India remains a predominantly cash economy where currency with public appears to be in the range of 12-13% of gross domestic product indicating poor income velocity of money. It renders Indians as amongst the biggest users of cash worldwide. Therefore it has been endeavour of present and past governments to reduce cash from the economy to bring efficiency in transaction increase intermediation and reduce the presence of underground economy.
The most effective way of reducing cash in the economy is the introduction and promotion of electronic payment systems. On the part of government its successful effort to electronically transfer the social benefits directly to beneficiaries lends huge confidence among potential users of Electronic Fund Transfer (EFT). The 2015-16 data on payments systems indicates non-cash payment volume to be in the order of about 15 billion transactions. This translates in to about 12.5 transactions per annum per person. This can be considered as reasonable progress towards less-cash society given the preference for cash based trading in the country.
With increase in ecommerce and mushrooming of app based enterprises in the country people’s attraction towards use of online payment services is likely to increase further. There are several advantages of EFT which are driving its growth. Broadly such advantage include time saving ease of record keeping of expenses reduced risk of theft and loss flexibility in time and location of use and continuous strive of service providers to make it user friendly. However there are certain risks also in terms of data security availability and reliability of internet connectivity transferability across payment systems and infringement of anonymity which inhibits several individuals to adopt EFT.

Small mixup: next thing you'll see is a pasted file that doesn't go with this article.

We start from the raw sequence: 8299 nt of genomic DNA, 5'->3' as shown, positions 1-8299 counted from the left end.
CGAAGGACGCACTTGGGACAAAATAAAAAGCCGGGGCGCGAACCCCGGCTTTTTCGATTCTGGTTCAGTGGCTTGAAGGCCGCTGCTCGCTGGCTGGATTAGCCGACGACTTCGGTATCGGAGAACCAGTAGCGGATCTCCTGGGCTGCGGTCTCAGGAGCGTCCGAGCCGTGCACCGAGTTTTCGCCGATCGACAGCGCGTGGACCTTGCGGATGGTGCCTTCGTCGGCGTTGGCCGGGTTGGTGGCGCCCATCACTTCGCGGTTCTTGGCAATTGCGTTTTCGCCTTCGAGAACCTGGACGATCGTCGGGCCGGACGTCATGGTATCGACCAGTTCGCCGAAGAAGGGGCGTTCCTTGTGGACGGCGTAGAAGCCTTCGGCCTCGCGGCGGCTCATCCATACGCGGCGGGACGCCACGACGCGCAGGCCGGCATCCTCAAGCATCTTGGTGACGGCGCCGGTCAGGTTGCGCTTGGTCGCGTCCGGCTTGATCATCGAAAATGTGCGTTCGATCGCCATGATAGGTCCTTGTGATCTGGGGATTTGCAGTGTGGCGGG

Progress in Payment Systems
Considering the non-cash recorded payments Electronic Payment Systems has come of age and it has almost replaced the paper clearing from 64.5% in 2009-10 to 7.3% in 2015-16 in volume terms. In terms of value this change amounts to 11.7% in 2009-10 to 4.5% in 2015-16. Introduction of ECS (Electronic clearing service) NEFT RTGS and products of clearing corporation of India (CCIL) are now common instruments for transferring large funds.
Huge developments are witnessed in retail electronic transfers; plastic money segment including credit cards debit cards prepaid instruments; and mobile banking. The volume and value of transactions through these modes have grown at phenomenal rates (see Table). What is more interesting is that the average size of transactions in terms of value per transaction has also increased from 2009-10 to 2015-16.
It appears India is still far from becoming a credit economy. The circulation and use of debit cards is many times more than credit cards. As of December 2011 the number of outstanding credit cards was 17.7 million which increased to 22.7 million by December 2015. In contrast the number of outstanding debit cards increased from 264 million in December 2011 to 643 million by December 2015. This difference may be on account of nature of the instrument. While both reduce cash holding credit cards are instruments to facilitate credit economy. Debit cards simply reduce visits to bank branches and makes banking that much easy.